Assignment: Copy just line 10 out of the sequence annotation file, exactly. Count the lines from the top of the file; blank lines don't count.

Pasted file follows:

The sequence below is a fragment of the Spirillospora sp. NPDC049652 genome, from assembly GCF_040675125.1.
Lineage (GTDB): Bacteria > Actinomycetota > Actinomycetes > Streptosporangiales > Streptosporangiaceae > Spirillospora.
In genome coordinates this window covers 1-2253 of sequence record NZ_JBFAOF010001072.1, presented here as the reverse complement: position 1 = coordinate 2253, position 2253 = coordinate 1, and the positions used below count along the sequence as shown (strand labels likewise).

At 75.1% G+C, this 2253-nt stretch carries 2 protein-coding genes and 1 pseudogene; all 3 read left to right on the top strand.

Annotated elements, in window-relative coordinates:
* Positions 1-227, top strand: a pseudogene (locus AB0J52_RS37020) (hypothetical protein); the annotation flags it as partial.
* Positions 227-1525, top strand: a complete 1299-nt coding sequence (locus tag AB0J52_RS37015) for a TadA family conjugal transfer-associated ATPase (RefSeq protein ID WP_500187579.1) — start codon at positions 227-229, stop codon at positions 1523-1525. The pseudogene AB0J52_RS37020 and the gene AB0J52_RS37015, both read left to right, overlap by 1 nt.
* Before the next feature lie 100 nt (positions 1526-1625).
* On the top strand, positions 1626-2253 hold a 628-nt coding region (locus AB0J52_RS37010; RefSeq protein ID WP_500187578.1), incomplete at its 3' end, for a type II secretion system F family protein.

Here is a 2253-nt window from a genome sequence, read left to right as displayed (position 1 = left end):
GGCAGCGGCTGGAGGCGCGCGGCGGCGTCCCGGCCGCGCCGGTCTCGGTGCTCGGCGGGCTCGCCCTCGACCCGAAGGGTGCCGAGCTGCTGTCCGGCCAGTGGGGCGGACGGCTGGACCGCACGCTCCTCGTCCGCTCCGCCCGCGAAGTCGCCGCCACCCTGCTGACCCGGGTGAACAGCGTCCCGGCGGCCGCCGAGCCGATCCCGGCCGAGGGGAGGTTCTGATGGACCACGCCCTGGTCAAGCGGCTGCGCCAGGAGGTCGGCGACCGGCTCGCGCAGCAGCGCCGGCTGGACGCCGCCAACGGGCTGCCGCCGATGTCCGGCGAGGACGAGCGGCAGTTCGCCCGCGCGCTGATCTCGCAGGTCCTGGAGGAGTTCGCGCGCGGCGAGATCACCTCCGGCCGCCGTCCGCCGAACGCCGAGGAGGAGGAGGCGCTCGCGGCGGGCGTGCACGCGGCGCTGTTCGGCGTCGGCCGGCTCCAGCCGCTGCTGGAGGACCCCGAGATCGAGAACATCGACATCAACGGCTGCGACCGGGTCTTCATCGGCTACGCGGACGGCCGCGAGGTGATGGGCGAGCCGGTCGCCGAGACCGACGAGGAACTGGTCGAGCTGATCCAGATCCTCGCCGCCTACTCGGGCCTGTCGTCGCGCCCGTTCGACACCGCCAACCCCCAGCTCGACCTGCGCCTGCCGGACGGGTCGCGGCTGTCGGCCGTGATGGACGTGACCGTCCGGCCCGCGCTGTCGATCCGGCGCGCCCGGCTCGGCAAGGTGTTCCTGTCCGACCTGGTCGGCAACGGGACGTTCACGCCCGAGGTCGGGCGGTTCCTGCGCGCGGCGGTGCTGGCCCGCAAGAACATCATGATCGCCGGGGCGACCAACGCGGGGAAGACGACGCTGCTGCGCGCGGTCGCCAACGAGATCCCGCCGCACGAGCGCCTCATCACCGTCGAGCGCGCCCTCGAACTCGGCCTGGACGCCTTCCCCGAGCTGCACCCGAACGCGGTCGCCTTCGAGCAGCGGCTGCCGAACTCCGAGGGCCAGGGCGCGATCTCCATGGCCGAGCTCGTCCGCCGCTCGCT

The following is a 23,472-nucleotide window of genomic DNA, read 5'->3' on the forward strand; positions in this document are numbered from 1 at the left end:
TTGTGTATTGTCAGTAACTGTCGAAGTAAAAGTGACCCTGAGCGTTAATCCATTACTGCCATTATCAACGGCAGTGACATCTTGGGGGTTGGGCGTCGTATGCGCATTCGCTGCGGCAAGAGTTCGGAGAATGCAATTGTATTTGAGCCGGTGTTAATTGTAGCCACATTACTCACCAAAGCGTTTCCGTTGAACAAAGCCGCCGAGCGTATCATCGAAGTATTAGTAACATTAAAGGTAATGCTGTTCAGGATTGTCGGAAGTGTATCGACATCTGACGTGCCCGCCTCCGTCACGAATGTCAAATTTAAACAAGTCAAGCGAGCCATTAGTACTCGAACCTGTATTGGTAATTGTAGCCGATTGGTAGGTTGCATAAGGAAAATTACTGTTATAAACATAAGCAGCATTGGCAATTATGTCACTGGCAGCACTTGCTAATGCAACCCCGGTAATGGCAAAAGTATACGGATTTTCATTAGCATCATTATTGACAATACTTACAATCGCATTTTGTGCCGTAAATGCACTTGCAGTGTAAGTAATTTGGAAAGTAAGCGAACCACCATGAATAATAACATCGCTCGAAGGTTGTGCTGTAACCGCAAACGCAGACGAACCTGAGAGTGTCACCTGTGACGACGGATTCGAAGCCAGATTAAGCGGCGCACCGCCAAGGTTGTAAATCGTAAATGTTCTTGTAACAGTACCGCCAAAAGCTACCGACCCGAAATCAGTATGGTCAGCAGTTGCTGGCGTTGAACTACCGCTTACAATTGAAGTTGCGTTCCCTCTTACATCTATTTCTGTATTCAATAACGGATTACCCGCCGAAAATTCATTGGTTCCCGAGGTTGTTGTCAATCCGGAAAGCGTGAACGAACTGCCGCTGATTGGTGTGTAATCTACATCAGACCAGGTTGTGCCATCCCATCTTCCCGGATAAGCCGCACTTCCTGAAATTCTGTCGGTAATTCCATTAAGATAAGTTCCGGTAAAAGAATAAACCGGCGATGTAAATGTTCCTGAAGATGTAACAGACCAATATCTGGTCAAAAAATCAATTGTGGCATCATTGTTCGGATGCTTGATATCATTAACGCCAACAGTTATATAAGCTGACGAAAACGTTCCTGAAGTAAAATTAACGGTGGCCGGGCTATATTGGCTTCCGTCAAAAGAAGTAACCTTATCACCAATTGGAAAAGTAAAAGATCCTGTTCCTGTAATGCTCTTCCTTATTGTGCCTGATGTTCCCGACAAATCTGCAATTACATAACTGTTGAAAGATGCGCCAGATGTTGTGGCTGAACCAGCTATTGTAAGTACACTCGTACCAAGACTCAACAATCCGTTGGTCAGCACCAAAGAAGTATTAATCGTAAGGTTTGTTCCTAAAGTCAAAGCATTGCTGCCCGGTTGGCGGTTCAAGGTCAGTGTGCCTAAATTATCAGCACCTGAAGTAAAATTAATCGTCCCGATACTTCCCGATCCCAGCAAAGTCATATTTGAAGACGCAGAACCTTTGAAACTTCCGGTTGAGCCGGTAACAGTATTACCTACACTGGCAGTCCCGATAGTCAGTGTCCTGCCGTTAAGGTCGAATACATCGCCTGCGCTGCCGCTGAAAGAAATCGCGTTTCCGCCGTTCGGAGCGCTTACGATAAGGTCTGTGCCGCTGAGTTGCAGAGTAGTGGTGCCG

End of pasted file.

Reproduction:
Here is a 2253-nt window from a genome sequence, read left to right as displayed (position 1 = left end):